For the choux dough
Preheat oven to 400°F and line a baking sheet with parchment paper. Set aside.
In a small pot, melt together butter, water, and milk on medium heat until it comes to a simmer. Bubbles must be coming to the surface. Add the flour in all at once and quickly stir it together right away until it forms a soft dough.
Keep stirring the dough around the pot, flattening it out, and spreading it around for about 4 minutes to dry it out. It should look like dry mashed potatoes. Remove from heat and let cool for 5-10 minutes until barely warm to the touch.
Add in the eggs ⅓ at a time, stirring until the dough has absorbed the eggs in between additions. It will look like it's curdled for a bit but just keep stirring until it's smooth and slightly shiny. Your dough is at the right consistency when you scoop it up with a spatula and let it drop back into the pot and it leaves a V-shaped piece of dough on the spatula.
Use a 2" cookie/ice cream scooper to scoop the dough out onto your baking sheet, leaving 3" between each choux.
Take your frozen craquelin sheet out and use a 2" round cookie cutter to cut out discs. Place the craquelin discs on top of each choux dough mound.
Bake at 400°F for 5 minutes. Turn it down to 350°F and bake for another 25-30 minutes until puffs are golden brown. In the last few minutes of baking, use a chopstick to poke a hole into each puff to release any steam inside. Let cool completely before using a serrated knife to cut the tops off (optional).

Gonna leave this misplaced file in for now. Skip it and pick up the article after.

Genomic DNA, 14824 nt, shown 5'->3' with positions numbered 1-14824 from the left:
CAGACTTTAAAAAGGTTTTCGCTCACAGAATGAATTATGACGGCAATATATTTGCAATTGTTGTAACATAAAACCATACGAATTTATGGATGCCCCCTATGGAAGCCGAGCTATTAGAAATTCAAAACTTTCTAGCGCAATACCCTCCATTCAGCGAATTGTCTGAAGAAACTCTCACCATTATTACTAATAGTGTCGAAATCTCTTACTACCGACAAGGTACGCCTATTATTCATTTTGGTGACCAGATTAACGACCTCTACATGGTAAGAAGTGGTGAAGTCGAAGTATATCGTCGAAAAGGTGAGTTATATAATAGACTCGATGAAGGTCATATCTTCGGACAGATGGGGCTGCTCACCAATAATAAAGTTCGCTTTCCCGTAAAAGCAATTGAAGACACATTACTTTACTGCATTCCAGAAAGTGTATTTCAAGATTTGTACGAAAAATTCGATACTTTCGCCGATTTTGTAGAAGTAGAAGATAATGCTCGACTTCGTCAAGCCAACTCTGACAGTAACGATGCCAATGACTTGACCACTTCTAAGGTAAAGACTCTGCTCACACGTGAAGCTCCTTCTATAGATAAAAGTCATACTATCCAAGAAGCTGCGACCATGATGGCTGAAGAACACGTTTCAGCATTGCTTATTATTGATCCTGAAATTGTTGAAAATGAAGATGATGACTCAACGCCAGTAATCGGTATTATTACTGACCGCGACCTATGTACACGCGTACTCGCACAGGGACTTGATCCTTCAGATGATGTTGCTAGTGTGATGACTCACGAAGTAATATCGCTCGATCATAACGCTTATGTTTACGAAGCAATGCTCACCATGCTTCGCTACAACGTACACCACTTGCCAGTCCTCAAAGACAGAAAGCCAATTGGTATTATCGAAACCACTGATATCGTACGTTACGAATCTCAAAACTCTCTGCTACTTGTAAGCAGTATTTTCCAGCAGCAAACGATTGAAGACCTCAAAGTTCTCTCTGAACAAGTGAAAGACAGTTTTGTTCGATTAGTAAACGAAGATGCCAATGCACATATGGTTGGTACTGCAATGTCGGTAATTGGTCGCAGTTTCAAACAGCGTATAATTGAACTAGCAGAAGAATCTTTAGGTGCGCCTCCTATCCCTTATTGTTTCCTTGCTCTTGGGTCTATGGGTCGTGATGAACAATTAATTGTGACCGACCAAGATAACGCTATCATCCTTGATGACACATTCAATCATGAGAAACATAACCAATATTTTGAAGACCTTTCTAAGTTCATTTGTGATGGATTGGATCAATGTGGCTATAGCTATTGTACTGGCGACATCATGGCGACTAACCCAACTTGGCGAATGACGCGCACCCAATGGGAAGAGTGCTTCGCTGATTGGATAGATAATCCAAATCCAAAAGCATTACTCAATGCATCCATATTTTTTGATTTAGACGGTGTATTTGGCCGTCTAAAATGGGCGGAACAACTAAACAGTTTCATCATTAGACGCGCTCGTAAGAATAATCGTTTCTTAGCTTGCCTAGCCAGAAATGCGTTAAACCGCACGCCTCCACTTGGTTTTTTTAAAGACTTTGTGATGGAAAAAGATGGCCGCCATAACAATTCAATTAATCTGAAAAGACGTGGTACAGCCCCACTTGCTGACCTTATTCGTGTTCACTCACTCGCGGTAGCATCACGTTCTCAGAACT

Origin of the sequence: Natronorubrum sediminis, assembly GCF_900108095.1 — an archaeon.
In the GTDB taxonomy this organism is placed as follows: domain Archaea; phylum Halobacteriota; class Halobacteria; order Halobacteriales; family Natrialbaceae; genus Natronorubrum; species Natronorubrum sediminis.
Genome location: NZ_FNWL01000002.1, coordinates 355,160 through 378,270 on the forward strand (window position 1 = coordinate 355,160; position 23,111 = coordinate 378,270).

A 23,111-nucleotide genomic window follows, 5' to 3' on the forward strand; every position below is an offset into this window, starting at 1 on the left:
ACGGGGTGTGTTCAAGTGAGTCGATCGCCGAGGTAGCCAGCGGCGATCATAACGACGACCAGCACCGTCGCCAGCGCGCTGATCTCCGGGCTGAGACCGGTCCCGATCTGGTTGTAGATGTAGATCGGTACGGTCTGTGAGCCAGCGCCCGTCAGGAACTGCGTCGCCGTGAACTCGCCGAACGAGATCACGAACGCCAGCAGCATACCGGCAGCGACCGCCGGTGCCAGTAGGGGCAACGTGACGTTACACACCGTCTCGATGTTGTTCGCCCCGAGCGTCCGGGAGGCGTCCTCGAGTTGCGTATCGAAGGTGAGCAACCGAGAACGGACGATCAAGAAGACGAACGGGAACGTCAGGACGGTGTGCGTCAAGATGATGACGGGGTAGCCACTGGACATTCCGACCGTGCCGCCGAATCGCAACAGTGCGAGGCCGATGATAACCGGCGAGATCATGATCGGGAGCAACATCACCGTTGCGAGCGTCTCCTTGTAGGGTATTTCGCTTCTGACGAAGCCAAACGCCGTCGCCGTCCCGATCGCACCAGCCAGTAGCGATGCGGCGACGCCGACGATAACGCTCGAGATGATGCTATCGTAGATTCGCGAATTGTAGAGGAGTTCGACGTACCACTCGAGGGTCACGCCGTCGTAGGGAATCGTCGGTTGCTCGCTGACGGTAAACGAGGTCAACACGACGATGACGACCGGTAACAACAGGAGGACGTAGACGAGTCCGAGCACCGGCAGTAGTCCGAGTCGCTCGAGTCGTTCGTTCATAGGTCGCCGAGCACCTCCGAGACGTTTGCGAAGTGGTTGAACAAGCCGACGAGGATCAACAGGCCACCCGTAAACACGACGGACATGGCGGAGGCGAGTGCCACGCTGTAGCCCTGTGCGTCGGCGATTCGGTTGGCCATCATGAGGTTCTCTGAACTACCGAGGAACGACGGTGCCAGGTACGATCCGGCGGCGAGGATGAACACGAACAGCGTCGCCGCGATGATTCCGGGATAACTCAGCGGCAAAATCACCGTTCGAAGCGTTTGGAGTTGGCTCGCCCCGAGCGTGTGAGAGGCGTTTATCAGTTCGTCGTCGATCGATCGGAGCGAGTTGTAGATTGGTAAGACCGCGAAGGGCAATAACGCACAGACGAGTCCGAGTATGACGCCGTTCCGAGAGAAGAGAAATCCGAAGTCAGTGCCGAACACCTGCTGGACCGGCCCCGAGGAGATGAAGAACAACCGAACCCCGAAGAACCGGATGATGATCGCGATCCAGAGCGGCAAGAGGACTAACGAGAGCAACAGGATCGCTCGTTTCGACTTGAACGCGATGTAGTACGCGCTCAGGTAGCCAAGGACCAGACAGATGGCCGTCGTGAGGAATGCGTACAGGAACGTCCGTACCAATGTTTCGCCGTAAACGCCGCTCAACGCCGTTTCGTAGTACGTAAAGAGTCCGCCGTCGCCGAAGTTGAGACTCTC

For the matcha diplomat cream
While the choux puffs are cooling, prepare the fillings. In a mixing bowl, use an electric mixer to beat whipping cream until it becomes almost stiff peaks.
Add in half of the matcha pastry cream you made earlier and use a silicone spatula to gently fold in an upwards motion to combine without deflating too much air out of the whipped cream.
Transfer the diplomat cream and the remaining half of the pastry cream into separate piping bags and snip the tips off the bags.
Pipe the diplomat cream into the cooled choux shells until about ⅘ full. Insert the tip of the pastry cream piping bag right into the middle of the diplomat cream and pipe the pastry cream directly into the center of the cream puff until full.
Use any remaining diplomat cream to pipe a simple design on top of each cream puff. Serve immediately or within an hour of assembling.
Storing and freezing cream puffs
Cream puffs are best eaten right away or within 1-2 hours of filling. The choux shell will get softer the longer the filling sits inside.
If you must, assembled cream puffs can be covered and stored in the fridge for 1-2 days or frozen for up to 1 week and thawed in the fridge overnight. Keep in mind that the choux will not be crunchy after thawing and there may be some crystallization in the pastry cream.
Baked but unfilled choux buns can be wrapped in plastic wrap and frozen for up to 3 months. Thaw in the fridge overnight and crisp them up by baking them at 350F for 5-10 minutes.
Making in advance
The choux dough, craquelin, and pastry cream can all be made in advance and stored in the fridge (or freezer for the craquelin) for 1-3 days, which I recommend so that there are fewer things to do on the day you are serving them.Print